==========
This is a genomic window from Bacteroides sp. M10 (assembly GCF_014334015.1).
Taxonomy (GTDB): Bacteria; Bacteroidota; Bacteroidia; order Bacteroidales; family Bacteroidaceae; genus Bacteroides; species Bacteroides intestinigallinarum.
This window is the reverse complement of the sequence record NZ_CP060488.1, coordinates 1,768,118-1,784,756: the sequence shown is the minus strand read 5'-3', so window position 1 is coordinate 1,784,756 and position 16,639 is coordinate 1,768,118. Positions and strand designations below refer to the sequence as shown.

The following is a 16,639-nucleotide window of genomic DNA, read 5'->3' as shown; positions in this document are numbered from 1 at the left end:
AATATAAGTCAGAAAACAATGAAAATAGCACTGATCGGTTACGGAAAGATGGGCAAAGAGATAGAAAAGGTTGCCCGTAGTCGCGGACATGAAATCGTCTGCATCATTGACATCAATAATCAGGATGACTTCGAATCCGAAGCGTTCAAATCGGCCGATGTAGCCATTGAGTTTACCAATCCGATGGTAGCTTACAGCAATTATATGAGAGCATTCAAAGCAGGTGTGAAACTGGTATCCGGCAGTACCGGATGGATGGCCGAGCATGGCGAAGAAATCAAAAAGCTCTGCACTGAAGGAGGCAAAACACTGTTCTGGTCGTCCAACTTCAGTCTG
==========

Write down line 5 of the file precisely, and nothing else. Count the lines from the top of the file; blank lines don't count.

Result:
AATATAAGTCAGAAAACAATGAAAATAGCACTGATCGGTTACGGAAAGATGGGCAAAGAGATAGAAAAGGTTGCCCGTAGTCGCGGACATGAAATCGTCTGCATCATTGACATCAATAATCAGGATGACTTCGAATCCGAAGCGTTCAAATCGGCCGATGTAGCCATTGAGTTTACCAATCCGATGGTAGCTTACAGCAATTATATGAGAGCATTCAAAGCAGGTGTGAAACTGGTATCCGGCAGTACCGGATGGATGGCCGAGCATGGCGAAGAAATCAAAAAGCTCTGCACTGAAGGAGGCAAAACACTGTTCTGGTCGTCCAACTTCAGTCTG